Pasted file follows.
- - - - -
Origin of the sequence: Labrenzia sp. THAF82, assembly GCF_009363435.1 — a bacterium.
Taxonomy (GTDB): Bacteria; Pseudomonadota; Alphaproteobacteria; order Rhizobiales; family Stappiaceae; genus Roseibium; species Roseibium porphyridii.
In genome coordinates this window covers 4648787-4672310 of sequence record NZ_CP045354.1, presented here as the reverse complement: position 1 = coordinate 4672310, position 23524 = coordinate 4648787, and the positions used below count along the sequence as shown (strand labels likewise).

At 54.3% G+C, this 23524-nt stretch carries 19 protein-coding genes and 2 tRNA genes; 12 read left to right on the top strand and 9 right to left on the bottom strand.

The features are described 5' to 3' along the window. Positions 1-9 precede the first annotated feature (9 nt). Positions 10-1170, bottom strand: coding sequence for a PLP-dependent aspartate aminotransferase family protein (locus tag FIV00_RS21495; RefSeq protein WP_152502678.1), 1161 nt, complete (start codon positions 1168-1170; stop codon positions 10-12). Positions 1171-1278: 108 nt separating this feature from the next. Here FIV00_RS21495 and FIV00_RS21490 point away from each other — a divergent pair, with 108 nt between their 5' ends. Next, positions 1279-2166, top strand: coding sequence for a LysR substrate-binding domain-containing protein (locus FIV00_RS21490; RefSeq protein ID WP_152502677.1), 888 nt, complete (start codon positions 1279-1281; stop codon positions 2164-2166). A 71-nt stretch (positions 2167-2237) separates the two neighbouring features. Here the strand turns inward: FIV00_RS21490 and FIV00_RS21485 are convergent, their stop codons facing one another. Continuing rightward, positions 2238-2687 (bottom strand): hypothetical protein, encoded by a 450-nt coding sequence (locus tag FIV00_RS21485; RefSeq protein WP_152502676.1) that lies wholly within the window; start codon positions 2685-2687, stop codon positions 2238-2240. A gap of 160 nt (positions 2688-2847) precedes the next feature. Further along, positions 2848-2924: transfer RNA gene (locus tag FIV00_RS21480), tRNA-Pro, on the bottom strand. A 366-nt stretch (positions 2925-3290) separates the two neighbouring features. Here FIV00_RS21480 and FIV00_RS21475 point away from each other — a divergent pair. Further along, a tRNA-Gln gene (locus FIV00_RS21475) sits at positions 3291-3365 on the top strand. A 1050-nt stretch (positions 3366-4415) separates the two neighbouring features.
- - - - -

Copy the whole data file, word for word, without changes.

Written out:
Origin of the sequence: Labrenzia sp. THAF82, assembly GCF_009363435.1 — a bacterium.
Taxonomy (GTDB): Bacteria; Pseudomonadota; Alphaproteobacteria; order Rhizobiales; family Stappiaceae; genus Roseibium; species Roseibium porphyridii.
In genome coordinates this window covers 4648787-4672310 of sequence record NZ_CP045354.1, presented here as the reverse complement: position 1 = coordinate 4672310, position 23524 = coordinate 4648787, and the positions used below count along the sequence as shown (strand labels likewise).

At 54.3% G+C, this 23524-nt stretch carries 19 protein-coding genes and 2 tRNA genes; 12 read left to right on the top strand and 9 right to left on the bottom strand.

The features are described 5' to 3' along the window. Positions 1-9 precede the first annotated feature (9 nt). Positions 10-1170, bottom strand: coding sequence for a PLP-dependent aspartate aminotransferase family protein (locus tag FIV00_RS21495; RefSeq protein WP_152502678.1), 1161 nt, complete (start codon positions 1168-1170; stop codon positions 10-12). Positions 1171-1278: 108 nt separating this feature from the next. Here FIV00_RS21495 and FIV00_RS21490 point away from each other — a divergent pair, with 108 nt between their 5' ends. Next, positions 1279-2166, top strand: coding sequence for a LysR substrate-binding domain-containing protein (locus FIV00_RS21490; RefSeq protein ID WP_152502677.1), 888 nt, complete (start codon positions 1279-1281; stop codon positions 2164-2166). A 71-nt stretch (positions 2167-2237) separates the two neighbouring features. Here the strand turns inward: FIV00_RS21490 and FIV00_RS21485 are convergent, their stop codons facing one another. Continuing rightward, positions 2238-2687 (bottom strand): hypothetical protein, encoded by a 450-nt coding sequence (locus tag FIV00_RS21485; RefSeq protein WP_152502676.1) that lies wholly within the window; start codon positions 2685-2687, stop codon positions 2238-2240. A gap of 160 nt (positions 2688-2847) precedes the next feature. Further along, positions 2848-2924: transfer RNA gene (locus tag FIV00_RS21480), tRNA-Pro, on the bottom strand. A 366-nt stretch (positions 2925-3290) separates the two neighbouring features. Here FIV00_RS21480 and FIV00_RS21475 point away from each other — a divergent pair. Further along, a tRNA-Gln gene (locus FIV00_RS21475) sits at positions 3291-3365 on the top strand. A 1050-nt stretch (positions 3366-4415) separates the two neighbouring features.